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Over shot filler wads - cheap vs spent primers

Discussion in 'Shooting Related Threads' started by Rick Barker, Jun 6, 2009.

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  1. Rick Barker

    Rick Barker Well-Known Member

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    Okay it seems people use spent primers, popcorn kernals and Cherrios to fill the void. In the past, I think I once heard about using 1 pinto bean. Here is something else.

    A person at our local club creates his own over shot filler wads, using Styrofoam trays, used to package fresh meat at the grocery store. He took a 1/2 in pipe with an sharpened end and puts in a drill press. He puts the trays under his homemade cutter and punches out filler wads which he then loads on top of the shot charge and then crimps it.

    Major drawback....these things fly around the in air and end up everywhere.

    I cut some of my own using an apple corer you can buy at any kitchen supply store. These filler wads are about 1/4 inch thick and weigh exactly 1 grain, the same weight as one 7-1/2 lead shot. Since any given volume shot load weighs less than actual measured weight, I didn't think there is any danger of creating excess pressure. Using them I have noticed an up tick in performance with a shell that has been used many times and showing a softening in the crimp, so it is possible they add some additional pressure in the shell because they seem to help increase the strength of the shells crimp by removing the empty space in the shell. I am not sure what is happening exactly.

    I have loaded some over the shot and some under the shot and it does not seem to make any different in the desired result, although over the shot is quicker to load and if you have a MEC or any other press that loads shot on top of wad at the same station, then you would be compressing the Styrofoam wad, however it still helps fill up the excess volume in the shell and help provide a nice crimp. While I use 7/8 wads for 7/8 loads and 1 oz wads for 1 oz loads, there is still an annoying space between the shot and crimp that causes a dished shape crimp. These foam wads seem to eliminate that problem without any danger in creating excess pressure problems, but then again, there is nothing like this recommended in any loading manuals. I am not recommending this for anyone to duplicate, it is just for what it is worth......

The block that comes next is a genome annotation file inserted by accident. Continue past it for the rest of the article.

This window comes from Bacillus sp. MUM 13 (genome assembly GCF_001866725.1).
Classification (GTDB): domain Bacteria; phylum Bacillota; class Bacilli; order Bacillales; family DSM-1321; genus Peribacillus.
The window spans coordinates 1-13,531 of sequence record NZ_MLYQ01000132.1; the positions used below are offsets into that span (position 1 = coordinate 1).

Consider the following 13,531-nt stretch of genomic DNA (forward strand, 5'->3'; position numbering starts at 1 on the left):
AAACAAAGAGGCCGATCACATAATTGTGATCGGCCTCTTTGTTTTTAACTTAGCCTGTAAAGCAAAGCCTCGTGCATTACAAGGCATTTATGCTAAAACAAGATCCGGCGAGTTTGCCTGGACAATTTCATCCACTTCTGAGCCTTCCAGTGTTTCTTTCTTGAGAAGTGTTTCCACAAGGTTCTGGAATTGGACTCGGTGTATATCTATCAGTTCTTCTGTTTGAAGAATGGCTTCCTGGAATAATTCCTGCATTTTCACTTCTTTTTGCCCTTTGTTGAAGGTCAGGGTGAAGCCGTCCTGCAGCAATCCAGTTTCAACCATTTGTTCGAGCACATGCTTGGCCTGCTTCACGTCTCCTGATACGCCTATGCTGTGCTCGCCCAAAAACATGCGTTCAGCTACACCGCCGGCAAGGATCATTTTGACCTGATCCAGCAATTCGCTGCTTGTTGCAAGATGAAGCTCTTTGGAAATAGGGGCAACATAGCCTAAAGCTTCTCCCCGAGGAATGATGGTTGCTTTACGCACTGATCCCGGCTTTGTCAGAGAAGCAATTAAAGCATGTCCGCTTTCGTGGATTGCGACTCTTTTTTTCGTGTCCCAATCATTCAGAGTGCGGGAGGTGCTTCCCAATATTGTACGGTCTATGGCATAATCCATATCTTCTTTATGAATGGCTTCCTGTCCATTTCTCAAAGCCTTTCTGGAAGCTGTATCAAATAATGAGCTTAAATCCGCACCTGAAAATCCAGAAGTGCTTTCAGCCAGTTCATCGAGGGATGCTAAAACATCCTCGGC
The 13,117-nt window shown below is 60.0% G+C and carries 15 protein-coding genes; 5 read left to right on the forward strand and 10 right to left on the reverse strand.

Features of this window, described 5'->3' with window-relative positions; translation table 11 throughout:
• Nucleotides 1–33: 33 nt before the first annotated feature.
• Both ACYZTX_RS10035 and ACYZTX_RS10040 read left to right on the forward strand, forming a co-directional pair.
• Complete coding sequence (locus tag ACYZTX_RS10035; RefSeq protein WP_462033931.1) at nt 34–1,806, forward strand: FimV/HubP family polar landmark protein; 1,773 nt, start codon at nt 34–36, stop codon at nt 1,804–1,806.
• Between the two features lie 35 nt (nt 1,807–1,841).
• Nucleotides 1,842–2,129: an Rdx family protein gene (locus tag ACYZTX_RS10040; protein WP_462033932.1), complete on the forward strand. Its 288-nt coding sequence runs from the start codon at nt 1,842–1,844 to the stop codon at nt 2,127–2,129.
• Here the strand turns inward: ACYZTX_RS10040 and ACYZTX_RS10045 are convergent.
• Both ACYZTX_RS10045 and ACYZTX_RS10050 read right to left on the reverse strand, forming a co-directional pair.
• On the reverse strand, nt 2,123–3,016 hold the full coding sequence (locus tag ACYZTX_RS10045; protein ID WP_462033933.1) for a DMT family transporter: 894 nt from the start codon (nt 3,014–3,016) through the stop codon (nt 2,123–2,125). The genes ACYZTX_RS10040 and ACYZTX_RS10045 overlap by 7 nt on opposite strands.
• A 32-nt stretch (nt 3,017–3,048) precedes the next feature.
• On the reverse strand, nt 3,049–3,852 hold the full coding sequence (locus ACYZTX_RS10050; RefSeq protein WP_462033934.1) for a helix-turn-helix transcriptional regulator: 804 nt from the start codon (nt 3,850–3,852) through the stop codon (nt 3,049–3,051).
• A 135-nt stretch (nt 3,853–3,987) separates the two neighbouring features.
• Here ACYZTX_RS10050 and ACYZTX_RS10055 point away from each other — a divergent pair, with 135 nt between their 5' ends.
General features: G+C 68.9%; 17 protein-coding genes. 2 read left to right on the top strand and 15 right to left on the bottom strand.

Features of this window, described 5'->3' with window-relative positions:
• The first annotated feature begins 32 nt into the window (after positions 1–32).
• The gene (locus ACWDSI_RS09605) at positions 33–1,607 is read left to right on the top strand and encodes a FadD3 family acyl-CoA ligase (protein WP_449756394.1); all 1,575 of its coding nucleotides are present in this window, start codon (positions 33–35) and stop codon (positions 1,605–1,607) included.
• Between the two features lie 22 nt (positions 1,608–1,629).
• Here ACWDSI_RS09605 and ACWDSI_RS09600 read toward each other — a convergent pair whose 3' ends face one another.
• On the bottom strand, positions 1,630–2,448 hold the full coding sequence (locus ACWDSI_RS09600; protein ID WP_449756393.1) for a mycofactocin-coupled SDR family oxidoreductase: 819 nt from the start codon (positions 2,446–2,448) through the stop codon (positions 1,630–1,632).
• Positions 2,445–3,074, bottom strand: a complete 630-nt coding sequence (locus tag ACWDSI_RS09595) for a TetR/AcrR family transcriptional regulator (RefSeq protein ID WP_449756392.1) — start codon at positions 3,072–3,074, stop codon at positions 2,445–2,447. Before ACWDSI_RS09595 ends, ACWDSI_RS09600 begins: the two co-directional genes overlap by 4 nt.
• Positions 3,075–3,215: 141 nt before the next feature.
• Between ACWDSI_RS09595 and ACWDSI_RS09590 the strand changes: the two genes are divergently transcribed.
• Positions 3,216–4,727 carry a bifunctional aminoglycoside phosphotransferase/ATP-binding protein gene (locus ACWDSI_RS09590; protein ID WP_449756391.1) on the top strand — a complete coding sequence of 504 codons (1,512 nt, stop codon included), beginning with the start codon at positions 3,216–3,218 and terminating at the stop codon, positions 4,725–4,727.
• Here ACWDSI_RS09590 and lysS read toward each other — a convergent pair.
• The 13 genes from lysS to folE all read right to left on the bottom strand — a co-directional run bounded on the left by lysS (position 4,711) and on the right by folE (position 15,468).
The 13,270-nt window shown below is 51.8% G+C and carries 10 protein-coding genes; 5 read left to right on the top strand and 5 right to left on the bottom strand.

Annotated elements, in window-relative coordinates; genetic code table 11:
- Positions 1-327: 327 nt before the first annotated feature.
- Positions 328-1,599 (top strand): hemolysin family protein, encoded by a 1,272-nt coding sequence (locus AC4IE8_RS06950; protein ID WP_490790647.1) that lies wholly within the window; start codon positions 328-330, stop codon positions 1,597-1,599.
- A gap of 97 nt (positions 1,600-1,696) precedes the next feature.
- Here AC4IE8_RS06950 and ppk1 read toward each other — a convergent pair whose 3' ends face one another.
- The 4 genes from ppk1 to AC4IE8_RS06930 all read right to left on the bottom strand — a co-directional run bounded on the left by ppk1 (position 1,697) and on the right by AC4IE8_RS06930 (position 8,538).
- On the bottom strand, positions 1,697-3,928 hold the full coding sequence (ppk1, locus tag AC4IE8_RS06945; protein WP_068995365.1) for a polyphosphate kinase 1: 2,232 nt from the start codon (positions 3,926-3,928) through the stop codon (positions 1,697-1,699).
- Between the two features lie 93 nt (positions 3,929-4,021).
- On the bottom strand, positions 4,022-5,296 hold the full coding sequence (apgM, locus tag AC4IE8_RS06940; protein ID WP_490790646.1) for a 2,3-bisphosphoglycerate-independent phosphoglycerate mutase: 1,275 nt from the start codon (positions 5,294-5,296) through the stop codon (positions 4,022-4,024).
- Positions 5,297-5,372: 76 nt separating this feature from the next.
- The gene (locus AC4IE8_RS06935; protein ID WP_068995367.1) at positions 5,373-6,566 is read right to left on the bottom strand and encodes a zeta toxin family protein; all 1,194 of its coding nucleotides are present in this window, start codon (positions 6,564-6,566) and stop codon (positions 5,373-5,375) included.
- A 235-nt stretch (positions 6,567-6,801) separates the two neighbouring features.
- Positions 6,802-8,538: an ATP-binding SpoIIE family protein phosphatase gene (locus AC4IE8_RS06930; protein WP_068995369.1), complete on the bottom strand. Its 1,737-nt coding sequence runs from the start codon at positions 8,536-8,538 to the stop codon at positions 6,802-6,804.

2. skeeljc

    skeeljc Supporting Vendor Supporting Vendor

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    How about increasing the shot charge by 6 percent? I made a set of shot bushings from 9% under to 9% over in 3% increments. This allows me to adjust the shot charge to obtain a good crimp. This sure seems better than trying to insert something in the cycle on a progressive loader!

    Jim Skeel
     
  3. omgb

    omgb Well-Known Member

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    I use the styro wads in my 16 ga loads. Most 16 ga wads are designed for 11/8 oz loads. I want 1 oz 16 field loads so I add a styro wad to the inside of the shot cup before adding the shot. i cut it using a 20 ga wad cutter. Works like a charm. I've used an old felt hat for the wads too. Again, works like a charm. For 12 GA though, I just find a better wad. I like to load 24 grm international loads for that gaime that shall not be mentioned but begins with an "s" and ends in a "t". I use a Win SL wad for that and Clays powder. Works great.
     
  4. Rick Barker

    Rick Barker Well-Known Member

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    I am trying to stay with a 1 oz load (437 grains) and by increasing my shot charge 3% (450 grains), 6%, (463 grains) 9% (476 grains) then pushes my load closer to the 1-1/8 range, (492 grains). Miniscule perhaps, but my shoulder can tell the difference. I shoot on average 200-250 reloads at the local club or league weekly and 200 factory for ATA sgles, hcp., and 100 reloads for doubles (I am very bad and don’t play the money on doubles).

    I load with a Universal charge bar on my MEC, and use recipe power and shot loadings. Even then, most powder manuals give loadings with volume measured shot, instead of weight. With the Universal bar set at 437 grains for 1 oz, I am not following recipes if they are created using volume measurement. I use pure lead shot on my practice rounds, which is denser and the pellet count is less for the same measured weight than by volume. Using hard or extra hard shot would be better, but I work on my form and style with using my reloads, and try to keep my costs down.